HAVERHILL — Mayor James Fiorentini won a record ninth term in office Tuesday night, winning 23 of 24 precincts to defeat lone challenger Dan Trocki by a vote of 6,503 to 4,785.
Fiorentini, who first took office in 2004, said he never envisioned a political tenure like this.
“In my first term in office, I made some controversial decisions and never thought I’d get re-elected,” he said. “This is phenomenal.”
Touting the “great progress we have made” during his tenure, he pointed out that under his administration $250 million have been invested in the downtown and many of the old factories have been transformed into apartments.
A vacant, historic shoe manufacturing building at 98 Essex St. recently celebrated its grand opening, boasting 62 affordable and workforce apartments connected to a parking garage.
Tuesday night’s victory, he said, was a sign for this work to continue.
“I won by a pretty big margin, and yet I don’t think it’s a victory. Rather I think it’s a mandate to grow our city,” Fiorentini said after the election. “We’ll be unveiling a draft of our new master plan in a few weeks. I also think that this is a mandate to keep Haverhill affordable and not taxed to the max.”
Fiorentini took a jab at negative campaigning.
“I said in speech that when they knocked us on social media, we knocked on doors,” he said, praising his field organizers.
“We knocked on 3,000 doors and handed out thousands of pieces of literature. Tonight it was clear what works,” he continued. “The scare tactics by one of the city unions and their negative practices on social media didn’t work. Let’s make sure the negativity that’s on the national level doesn’t creep down to our city.”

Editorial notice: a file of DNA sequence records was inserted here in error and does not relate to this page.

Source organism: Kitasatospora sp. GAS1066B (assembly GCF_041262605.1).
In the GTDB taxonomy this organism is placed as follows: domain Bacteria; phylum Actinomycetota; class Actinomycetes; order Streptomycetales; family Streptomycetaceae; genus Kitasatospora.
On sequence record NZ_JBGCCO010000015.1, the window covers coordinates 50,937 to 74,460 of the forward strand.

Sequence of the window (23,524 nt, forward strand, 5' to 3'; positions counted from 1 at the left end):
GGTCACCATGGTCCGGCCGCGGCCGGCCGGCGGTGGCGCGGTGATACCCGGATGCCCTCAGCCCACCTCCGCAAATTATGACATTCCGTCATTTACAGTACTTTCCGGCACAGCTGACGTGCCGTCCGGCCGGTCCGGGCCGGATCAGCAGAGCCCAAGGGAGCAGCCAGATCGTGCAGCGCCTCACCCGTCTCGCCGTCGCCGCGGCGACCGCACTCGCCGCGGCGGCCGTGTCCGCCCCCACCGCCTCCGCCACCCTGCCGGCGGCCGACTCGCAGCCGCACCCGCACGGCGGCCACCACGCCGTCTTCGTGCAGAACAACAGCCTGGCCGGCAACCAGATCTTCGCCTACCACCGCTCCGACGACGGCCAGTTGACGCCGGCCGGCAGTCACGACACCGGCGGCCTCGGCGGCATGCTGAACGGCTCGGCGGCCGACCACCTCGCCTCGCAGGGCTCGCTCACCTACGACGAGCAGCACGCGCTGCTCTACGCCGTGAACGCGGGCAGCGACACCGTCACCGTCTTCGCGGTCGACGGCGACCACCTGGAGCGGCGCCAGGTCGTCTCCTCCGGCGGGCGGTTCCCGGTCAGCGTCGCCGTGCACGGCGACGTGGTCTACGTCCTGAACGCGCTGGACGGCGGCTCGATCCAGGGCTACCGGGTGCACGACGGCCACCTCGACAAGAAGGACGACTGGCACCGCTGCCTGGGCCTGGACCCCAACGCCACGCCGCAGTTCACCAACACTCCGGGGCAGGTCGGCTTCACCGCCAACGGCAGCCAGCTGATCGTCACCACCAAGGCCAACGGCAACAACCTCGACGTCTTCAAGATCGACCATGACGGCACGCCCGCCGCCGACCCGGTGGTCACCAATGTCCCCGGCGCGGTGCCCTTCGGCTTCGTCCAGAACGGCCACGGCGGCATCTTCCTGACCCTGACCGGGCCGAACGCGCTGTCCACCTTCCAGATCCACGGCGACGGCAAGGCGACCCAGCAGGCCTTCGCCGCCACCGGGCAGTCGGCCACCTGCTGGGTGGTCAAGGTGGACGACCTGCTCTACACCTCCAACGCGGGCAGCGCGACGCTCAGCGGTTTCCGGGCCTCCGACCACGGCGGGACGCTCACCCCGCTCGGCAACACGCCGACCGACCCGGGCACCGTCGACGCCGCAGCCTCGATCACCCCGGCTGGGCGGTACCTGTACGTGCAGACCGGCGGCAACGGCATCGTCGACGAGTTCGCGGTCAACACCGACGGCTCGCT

During their lone debate, the two mayoral candidates agreed Haverhill should have ward councilors to represent each part of the city. Currently all nine city councilors are elected at-large.
Fiorentini said residents often “don’t know who to call” if they have a problem in their neighborhood.
“Everybody should have a say,” he said.
A councilor from one section of the city might not be as familiar with the problems facing another neighborhood as someone who lives there, he suggested.
Fiorentini’s challenger, Trocki, is a 12-year veteran of the Haverhill Police Department. He has served as former president of the Haverhill Police Relief Association and currently serves as the vice president of the Haverhill Police Patrolman’s Association.
Citing public safety as the biggest risk to the area, Trocki blamed the increase in gang violence over the past seven years to inaction of the current administration.
“You can’t ignore a problem and think it will go away,” Trocki said. “You have to be proactive and face the issues head-on.”
Fiorentini counted 26 new police officers added to the city force. Trocki countered that the department is still understaffed.
Utilizing his police background, Trocki claimed he could make neighborhoods safer for children.
He also supported building two new schools to replace the Consentino and Whittier Middle Schools, saying they hadn’t been properly maintained and presented a health and safety risk to students.